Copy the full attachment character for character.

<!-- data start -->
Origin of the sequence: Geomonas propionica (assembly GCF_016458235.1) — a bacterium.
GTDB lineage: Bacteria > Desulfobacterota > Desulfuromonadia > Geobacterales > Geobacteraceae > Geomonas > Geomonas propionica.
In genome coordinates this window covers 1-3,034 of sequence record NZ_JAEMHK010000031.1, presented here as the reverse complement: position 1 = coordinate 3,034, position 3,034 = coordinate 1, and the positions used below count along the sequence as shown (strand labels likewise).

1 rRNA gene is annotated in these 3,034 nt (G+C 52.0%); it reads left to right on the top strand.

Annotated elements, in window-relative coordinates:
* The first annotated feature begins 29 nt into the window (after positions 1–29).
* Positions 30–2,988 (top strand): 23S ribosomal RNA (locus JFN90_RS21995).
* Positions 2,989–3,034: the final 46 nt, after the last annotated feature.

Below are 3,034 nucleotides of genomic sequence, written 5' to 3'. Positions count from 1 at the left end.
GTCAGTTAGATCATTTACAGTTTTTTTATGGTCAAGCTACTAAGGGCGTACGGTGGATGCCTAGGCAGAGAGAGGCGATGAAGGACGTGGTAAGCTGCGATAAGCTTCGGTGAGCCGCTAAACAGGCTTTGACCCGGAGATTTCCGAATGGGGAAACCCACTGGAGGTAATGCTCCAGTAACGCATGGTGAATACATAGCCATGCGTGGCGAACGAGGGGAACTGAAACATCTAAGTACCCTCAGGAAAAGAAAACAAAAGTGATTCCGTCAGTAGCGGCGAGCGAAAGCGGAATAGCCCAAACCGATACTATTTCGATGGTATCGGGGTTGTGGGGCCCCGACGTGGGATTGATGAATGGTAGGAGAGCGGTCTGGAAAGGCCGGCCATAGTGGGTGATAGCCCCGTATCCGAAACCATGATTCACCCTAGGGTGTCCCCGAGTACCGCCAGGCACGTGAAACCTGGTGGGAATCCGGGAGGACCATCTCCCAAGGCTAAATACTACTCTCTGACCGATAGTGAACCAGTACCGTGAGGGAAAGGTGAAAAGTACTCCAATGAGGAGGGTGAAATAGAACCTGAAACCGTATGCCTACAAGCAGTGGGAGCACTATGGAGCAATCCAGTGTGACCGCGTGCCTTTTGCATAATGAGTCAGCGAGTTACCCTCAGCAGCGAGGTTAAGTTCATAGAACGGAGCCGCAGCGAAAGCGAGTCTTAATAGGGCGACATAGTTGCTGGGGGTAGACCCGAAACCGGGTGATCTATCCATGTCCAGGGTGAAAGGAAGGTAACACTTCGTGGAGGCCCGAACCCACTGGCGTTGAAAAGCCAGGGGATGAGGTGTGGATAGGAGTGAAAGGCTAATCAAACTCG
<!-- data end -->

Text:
Origin of the sequence: Geomonas propionica (assembly GCF_016458235.1) — a bacterium.
GTDB lineage: Bacteria > Desulfobacterota > Desulfuromonadia > Geobacterales > Geobacteraceae > Geomonas > Geomonas propionica.
In genome coordinates this window covers 1-3,034 of sequence record NZ_JAEMHK010000031.1, presented here as the reverse complement: position 1 = coordinate 3,034, position 3,034 = coordinate 1, and the positions used below count along the sequence as shown (strand labels likewise).

1 rRNA gene is annotated in these 3,034 nt (G+C 52.0%); it reads left to right on the top strand.

Annotated elements, in window-relative coordinates:
* The first annotated feature begins 29 nt into the window (after positions 1–29).
* Positions 30–2,988 (top strand): 23S ribosomal RNA (locus JFN90_RS21995).
* Positions 2,989–3,034: the final 46 nt, after the last annotated feature.

Below are 3,034 nucleotides of genomic sequence, written 5' to 3'. Positions count from 1 at the left end.
GTCAGTTAGATCATTTACAGTTTTTTTATGGTCAAGCTACTAAGGGCGTACGGTGGATGCCTAGGCAGAGAGAGGCGATGAAGGACGTGGTAAGCTGCGATAAGCTTCGGTGAGCCGCTAAACAGGCTTTGACCCGGAGATTTCCGAATGGGGAAACCCACTGGAGGTAATGCTCCAGTAACGCATGGTGAATACATAGCCATGCGTGGCGAACGAGGGGAACTGAAACATCTAAGTACCCTCAGGAAAAGAAAACAAAAGTGATTCCGTCAGTAGCGGCGAGCGAAAGCGGAATAGCCCAAACCGATACTATTTCGATGGTATCGGGGTTGTGGGGCCCCGACGTGGGATTGATGAATGGTAGGAGAGCGGTCTGGAAAGGCCGGCCATAGTGGGTGATAGCCCCGTATCCGAAACCATGATTCACCCTAGGGTGTCCCCGAGTACCGCCAGGCACGTGAAACCTGGTGGGAATCCGGGAGGACCATCTCCCAAGGCTAAATACTACTCTCTGACCGATAGTGAACCAGTACCGTGAGGGAAAGGTGAAAAGTACTCCAATGAGGAGGGTGAAATAGAACCTGAAACCGTATGCCTACAAGCAGTGGGAGCACTATGGAGCAATCCAGTGTGACCGCGTGCCTTTTGCATAATGAGTCAGCGAGTTACCCTCAGCAGCGAGGTTAAGTTCATAGAACGGAGCCGCAGCGAAAGCGAGTCTTAATAGGGCGACATAGTTGCTGGGGGTAGACCCGAAACCGGGTGATCTATCCATGTCCAGGGTGAAAGGAAGGTAACACTTCGTGGAGGCCCGAACCCACTGGCGTTGAAAAGCCAGGGGATGAGGTGTGGATAGGAGTGAAAGGCTAATCAAACTCG